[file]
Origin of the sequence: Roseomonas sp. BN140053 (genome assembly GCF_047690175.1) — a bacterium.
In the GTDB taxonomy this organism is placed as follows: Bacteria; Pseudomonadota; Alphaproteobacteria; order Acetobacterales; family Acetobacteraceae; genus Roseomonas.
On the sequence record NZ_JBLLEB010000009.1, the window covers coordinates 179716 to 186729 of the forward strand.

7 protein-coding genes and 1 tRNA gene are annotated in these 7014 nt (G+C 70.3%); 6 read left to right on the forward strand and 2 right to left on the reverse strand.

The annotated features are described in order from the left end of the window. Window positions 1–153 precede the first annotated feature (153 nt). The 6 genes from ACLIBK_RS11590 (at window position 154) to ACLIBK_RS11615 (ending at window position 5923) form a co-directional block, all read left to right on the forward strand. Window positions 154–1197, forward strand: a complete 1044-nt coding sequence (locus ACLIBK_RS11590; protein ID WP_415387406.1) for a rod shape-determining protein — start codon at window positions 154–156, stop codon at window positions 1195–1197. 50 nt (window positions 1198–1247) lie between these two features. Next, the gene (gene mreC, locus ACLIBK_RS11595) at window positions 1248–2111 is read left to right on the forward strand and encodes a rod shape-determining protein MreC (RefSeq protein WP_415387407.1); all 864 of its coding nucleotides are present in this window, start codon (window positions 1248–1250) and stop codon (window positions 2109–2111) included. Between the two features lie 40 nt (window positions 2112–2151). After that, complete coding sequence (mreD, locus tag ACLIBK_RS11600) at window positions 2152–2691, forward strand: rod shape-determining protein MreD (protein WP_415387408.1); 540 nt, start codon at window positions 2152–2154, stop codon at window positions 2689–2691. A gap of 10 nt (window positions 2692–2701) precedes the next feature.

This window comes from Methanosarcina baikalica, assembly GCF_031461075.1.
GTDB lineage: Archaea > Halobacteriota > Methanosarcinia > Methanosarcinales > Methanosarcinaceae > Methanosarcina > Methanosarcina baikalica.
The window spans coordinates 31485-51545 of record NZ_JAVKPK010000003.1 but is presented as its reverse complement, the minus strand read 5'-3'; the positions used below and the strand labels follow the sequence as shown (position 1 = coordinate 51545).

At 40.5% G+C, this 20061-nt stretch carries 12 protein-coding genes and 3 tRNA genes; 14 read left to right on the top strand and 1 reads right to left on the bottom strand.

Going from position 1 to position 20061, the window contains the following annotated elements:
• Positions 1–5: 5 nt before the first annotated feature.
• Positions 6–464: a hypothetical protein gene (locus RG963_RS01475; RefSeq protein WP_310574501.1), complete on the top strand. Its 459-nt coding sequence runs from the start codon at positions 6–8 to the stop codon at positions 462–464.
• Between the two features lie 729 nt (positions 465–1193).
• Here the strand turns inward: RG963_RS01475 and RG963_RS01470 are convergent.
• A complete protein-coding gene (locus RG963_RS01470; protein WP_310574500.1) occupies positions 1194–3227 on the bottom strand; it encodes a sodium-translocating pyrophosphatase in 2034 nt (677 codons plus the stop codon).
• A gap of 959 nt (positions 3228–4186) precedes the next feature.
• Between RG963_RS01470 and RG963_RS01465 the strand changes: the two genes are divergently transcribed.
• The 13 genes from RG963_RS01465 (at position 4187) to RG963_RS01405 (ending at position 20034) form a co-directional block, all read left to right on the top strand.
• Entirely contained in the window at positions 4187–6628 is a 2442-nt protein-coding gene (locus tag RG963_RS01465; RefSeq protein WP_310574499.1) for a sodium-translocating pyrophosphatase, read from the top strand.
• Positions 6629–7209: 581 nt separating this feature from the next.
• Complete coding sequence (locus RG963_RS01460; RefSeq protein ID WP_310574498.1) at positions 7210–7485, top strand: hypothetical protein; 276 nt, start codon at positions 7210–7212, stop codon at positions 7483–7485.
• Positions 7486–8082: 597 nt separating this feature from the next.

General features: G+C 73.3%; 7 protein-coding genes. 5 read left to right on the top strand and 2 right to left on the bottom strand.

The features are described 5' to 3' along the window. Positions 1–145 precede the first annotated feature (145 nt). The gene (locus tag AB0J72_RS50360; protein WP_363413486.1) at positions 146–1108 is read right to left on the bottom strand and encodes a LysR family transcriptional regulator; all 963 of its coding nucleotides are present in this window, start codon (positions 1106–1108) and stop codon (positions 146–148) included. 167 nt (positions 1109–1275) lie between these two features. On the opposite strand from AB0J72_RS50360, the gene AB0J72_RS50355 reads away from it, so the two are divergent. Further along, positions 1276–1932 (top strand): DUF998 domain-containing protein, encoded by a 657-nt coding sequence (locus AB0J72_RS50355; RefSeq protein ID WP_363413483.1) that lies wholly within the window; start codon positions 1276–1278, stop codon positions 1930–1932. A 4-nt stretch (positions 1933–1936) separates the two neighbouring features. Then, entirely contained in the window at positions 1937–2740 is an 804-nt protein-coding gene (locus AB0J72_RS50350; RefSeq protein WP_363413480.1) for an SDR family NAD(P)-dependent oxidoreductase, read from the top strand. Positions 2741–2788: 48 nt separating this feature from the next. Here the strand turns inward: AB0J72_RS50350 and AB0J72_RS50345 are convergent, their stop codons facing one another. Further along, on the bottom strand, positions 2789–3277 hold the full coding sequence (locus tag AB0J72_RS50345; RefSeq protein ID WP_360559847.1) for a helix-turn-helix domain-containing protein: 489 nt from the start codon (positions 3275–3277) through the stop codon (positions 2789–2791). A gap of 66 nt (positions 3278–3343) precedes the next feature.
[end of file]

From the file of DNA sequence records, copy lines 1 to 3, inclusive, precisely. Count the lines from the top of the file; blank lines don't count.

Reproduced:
Origin of the sequence: Roseomonas sp. BN140053 (genome assembly GCF_047690175.1) — a bacterium.
In the GTDB taxonomy this organism is placed as follows: Bacteria; Pseudomonadota; Alphaproteobacteria; order Acetobacterales; family Acetobacteraceae; genus Roseomonas.
On the sequence record NZ_JBLLEB010000009.1, the window covers coordinates 179716 to 186729 of the forward strand.